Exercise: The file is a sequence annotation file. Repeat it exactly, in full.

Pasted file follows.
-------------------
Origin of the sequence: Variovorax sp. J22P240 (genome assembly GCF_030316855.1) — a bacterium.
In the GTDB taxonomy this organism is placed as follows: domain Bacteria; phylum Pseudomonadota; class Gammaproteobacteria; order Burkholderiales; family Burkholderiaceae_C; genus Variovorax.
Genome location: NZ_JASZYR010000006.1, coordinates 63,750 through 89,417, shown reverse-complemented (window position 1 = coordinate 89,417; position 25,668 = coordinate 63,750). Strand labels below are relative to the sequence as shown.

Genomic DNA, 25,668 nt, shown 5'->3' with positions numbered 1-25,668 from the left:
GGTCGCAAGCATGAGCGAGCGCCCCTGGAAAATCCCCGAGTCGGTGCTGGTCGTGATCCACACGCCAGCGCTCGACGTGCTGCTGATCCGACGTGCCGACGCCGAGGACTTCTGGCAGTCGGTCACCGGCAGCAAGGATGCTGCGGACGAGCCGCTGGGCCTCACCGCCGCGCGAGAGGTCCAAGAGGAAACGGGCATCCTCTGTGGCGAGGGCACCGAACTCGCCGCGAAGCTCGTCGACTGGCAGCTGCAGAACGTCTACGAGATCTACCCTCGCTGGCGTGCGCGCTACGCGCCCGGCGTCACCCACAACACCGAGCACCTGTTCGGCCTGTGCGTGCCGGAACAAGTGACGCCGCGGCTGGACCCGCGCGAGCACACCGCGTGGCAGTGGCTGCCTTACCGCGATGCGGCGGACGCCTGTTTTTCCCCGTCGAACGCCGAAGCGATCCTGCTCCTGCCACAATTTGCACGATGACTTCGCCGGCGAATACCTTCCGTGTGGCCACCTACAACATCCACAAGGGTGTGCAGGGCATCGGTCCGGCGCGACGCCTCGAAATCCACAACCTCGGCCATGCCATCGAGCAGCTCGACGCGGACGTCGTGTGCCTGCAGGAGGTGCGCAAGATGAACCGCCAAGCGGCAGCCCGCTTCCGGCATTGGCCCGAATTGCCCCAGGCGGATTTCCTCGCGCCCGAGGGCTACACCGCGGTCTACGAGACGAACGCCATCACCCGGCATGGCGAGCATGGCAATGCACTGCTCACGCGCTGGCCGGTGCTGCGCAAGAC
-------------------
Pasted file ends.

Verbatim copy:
Origin of the sequence: Variovorax sp. J22P240 (genome assembly GCF_030316855.1) — a bacterium.
In the GTDB taxonomy this organism is placed as follows: domain Bacteria; phylum Pseudomonadota; class Gammaproteobacteria; order Burkholderiales; family Burkholderiaceae_C; genus Variovorax.
Genome location: NZ_JASZYR010000006.1, coordinates 63,750 through 89,417, shown reverse-complemented (window position 1 = coordinate 89,417; position 25,668 = coordinate 63,750). Strand labels below are relative to the sequence as shown.

Genomic DNA, 25,668 nt, shown 5'->3' with positions numbered 1-25,668 from the left:
GGTCGCAAGCATGAGCGAGCGCCCCTGGAAAATCCCCGAGTCGGTGCTGGTCGTGATCCACACGCCAGCGCTCGACGTGCTGCTGATCCGACGTGCCGACGCCGAGGACTTCTGGCAGTCGGTCACCGGCAGCAAGGATGCTGCGGACGAGCCGCTGGGCCTCACCGCCGCGCGAGAGGTCCAAGAGGAAACGGGCATCCTCTGTGGCGAGGGCACCGAACTCGCCGCGAAGCTCGTCGACTGGCAGCTGCAGAACGTCTACGAGATCTACCCTCGCTGGCGTGCGCGCTACGCGCCCGGCGTCACCCACAACACCGAGCACCTGTTCGGCCTGTGCGTGCCGGAACAAGTGACGCCGCGGCTGGACCCGCGCGAGCACACCGCGTGGCAGTGGCTGCCTTACCGCGATGCGGCGGACGCCTGTTTTTCCCCGTCGAACGCCGAAGCGATCCTGCTCCTGCCACAATTTGCACGATGACTTCGCCGGCGAATACCTTCCGTGTGGCCACCTACAACATCCACAAGGGTGTGCAGGGCATCGGTCCGGCGCGACGCCTCGAAATCCACAACCTCGGCCATGCCATCGAGCAGCTCGACGCGGACGTCGTGTGCCTGCAGGAGGTGCGCAAGATGAACCGCCAAGCGGCAGCCCGCTTCCGGCATTGGCCCGAATTGCCCCAGGCGGATTTCCTCGCGCCCGAGGGCTACACCGCGGTCTACGAGACGAACGCCATCACCCGGCATGGCGAGCATGGCAATGCACTGCTCACGCGCTGGCCGGTGCTGCGCAAGAC